We have recently been looking at our map created from the Google Maps API’s Maximum Zoom data:
Google Maps API Maximum Zoom – Part 1: Data collection
Google Maps API Maximum Zoom – Part 2: Overview
Google Maps API Maximum Zoom – Part 3: Starting on a more detailed look
Today we are continuing with the detailed look at specific regions of the world.
Lake Baikal in Russia, shows up in the data as a yellow streak. It has lake floor data from “Data INTAS Project 99-1669”. As far as we know, this lake and the Great Lakes of North America are the only lakes to have floor data in Google Earth. We had never really noticed this lake before, despite it apparently being the largest freshwater lake (by volume) in the world.
Landsat imagery can be seen as a ‘background image’ in parts of Tibet, North East China, about half of Mongolia and most of Russia.
CNES/Spot Image data is used as the ‘background image’ for the remaining parts of East Asia.
Satellite image coverage is quite good for East Asia and steadily improving. The survey of recent imagery we looked at last month showed significant additions of CNES/Astrum imagery in China and the Koreas.
Aerial imagery can be found in Taiwan and Japan. As we said in our last post, note that 3D imagery is not shown in this dataset. Japan now has a significant amount of 3D imagery, and in the last few days Hong Kong was added. We are not aware of any aerial imagery in Mainland China or either of the Koreas.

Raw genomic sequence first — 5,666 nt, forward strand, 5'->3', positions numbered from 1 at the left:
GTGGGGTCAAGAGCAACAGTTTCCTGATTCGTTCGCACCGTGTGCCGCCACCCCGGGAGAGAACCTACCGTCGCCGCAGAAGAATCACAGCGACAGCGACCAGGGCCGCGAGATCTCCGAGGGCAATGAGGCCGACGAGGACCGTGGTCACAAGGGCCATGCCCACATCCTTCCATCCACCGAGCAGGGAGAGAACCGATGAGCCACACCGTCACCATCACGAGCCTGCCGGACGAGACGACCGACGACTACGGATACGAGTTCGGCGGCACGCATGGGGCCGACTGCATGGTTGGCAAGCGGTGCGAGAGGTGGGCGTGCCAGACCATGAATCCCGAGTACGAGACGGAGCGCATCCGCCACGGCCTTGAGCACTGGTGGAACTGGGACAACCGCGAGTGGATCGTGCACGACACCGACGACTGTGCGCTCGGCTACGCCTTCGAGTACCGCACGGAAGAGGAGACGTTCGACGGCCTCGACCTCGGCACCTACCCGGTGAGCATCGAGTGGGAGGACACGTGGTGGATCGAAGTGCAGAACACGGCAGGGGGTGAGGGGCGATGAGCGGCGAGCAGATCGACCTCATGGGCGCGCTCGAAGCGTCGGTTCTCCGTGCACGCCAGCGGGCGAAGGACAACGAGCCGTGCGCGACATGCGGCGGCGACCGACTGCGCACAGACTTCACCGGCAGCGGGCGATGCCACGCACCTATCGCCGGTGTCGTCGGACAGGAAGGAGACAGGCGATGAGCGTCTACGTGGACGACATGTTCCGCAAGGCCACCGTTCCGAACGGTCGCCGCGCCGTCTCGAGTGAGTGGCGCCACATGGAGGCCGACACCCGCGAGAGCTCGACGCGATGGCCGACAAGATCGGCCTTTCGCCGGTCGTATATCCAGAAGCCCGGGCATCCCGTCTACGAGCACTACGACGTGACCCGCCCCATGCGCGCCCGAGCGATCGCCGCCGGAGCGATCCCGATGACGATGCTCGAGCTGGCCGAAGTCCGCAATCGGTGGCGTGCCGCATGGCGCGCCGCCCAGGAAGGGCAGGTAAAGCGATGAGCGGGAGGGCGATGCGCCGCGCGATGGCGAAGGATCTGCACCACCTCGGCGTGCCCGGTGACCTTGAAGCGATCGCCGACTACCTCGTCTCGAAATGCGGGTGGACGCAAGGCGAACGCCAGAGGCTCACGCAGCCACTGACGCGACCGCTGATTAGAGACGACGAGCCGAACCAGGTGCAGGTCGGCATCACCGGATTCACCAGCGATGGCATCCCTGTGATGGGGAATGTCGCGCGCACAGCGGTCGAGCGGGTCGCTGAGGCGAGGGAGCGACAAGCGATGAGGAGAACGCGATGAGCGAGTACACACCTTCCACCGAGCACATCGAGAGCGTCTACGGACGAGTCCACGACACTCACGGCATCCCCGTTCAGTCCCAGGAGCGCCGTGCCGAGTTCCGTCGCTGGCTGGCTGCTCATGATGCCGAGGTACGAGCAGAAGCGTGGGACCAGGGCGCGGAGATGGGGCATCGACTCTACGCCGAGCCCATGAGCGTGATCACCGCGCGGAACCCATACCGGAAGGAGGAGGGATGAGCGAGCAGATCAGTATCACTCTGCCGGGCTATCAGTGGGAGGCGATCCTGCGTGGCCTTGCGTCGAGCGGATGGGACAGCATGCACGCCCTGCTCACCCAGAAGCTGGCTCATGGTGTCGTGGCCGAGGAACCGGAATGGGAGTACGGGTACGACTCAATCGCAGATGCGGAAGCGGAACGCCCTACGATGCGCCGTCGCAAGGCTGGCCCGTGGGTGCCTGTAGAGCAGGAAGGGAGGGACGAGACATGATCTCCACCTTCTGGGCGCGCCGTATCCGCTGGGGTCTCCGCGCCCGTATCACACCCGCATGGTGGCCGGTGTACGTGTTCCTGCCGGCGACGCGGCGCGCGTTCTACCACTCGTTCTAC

South East Asia
The tropical forests of the Malay archipelago have very poor satellite imagery coverage. More than half the land is covered by the ‘background’ Landsat imagery.
The continental countries of South East Asia use CNES/Spot Image as their ‘background imagery’.
The Malay archipelago has quite a lot of false colour or black and white satellite imagery in ‘historical imagery’, most of which is heavily clouded, suggesting that the reason for the lack of high resolution satellite imagery is due to frequent cloud cover.
The only aerial imagery in this region seems to be a patch covering Manila in the Philippines.
Australia and New Zealand
Australia and New Zealand have CNES/Spot Image as their background imagery.
Australia’s high resolution satellite imagery mostly matches the population density, with rather poor coverage over the interior deserts. New Zealand’s coverage is quite good.
Both Australia and New Zealand have aerial imagery for major cities and they also have 3D coverage, which is not reflected in this data. The aerial imagery varies slightly in resolution, hence the different shades of red. Our dataset did not pick up the very high resolution patches captured for Australia Day in 2007.
In our next post in this series we will look at the Americas.
About Timothy Whitehead
Timothy has been using Google Earth since 2004 when it was still called Keyhole before it was renamed Google Earth in 2005 and has been a huge fan ever since. He is a programmer working for Red Wing Aerobatx and lives in Cape Town, South Africa.